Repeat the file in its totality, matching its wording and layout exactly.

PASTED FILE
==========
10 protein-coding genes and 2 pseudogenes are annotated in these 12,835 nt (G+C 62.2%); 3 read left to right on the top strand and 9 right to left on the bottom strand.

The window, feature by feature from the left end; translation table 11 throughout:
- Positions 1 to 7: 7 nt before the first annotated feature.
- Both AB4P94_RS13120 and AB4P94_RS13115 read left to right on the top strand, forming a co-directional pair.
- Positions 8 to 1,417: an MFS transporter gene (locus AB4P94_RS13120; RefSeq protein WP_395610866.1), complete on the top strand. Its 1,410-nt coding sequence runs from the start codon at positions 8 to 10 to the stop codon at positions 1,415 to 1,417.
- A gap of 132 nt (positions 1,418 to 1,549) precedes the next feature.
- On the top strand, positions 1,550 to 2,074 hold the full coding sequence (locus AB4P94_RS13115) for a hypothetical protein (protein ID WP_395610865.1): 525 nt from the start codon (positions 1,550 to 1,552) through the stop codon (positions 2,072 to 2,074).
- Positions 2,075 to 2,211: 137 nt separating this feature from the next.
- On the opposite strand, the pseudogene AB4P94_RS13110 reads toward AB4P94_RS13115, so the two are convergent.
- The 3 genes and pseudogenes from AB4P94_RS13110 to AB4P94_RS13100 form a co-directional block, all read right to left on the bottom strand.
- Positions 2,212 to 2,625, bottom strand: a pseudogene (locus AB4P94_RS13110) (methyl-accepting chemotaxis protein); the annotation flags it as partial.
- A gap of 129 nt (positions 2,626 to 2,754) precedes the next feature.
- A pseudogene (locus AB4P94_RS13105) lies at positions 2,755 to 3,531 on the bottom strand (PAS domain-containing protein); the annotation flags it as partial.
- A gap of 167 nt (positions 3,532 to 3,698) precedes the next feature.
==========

10 protein-coding genes and 2 pseudogenes are annotated in these 12,835 nt (G+C 62.2%); 3 read left to right on the top strand and 9 right to left on the bottom strand.

The window, feature by feature from the left end; translation table 11 throughout:
- Positions 1 to 7: 7 nt before the first annotated feature.
- Both AB4P94_RS13120 and AB4P94_RS13115 read left to right on the top strand, forming a co-directional pair.
- Positions 8 to 1,417: an MFS transporter gene (locus AB4P94_RS13120; RefSeq protein WP_395610866.1), complete on the top strand. Its 1,410-nt coding sequence runs from the start codon at positions 8 to 10 to the stop codon at positions 1,415 to 1,417.
- A gap of 132 nt (positions 1,418 to 1,549) precedes the next feature.
- On the top strand, positions 1,550 to 2,074 hold the full coding sequence (locus AB4P94_RS13115) for a hypothetical protein (protein ID WP_395610865.1): 525 nt from the start codon (positions 1,550 to 1,552) through the stop codon (positions 2,072 to 2,074).
- Positions 2,075 to 2,211: 137 nt separating this feature from the next.
- On the opposite strand, the pseudogene AB4P94_RS13110 reads toward AB4P94_RS13115, so the two are convergent.
- The 3 genes and pseudogenes from AB4P94_RS13110 to AB4P94_RS13100 form a co-directional block, all read right to left on the bottom strand.
- Positions 2,212 to 2,625, bottom strand: a pseudogene (locus AB4P94_RS13110) (methyl-accepting chemotaxis protein); the annotation flags it as partial.
- A gap of 129 nt (positions 2,626 to 2,754) precedes the next feature.
- A pseudogene (locus AB4P94_RS13105) lies at positions 2,755 to 3,531 on the bottom strand (PAS domain-containing protein); the annotation flags it as partial.
- A gap of 167 nt (positions 3,532 to 3,698) precedes the next feature.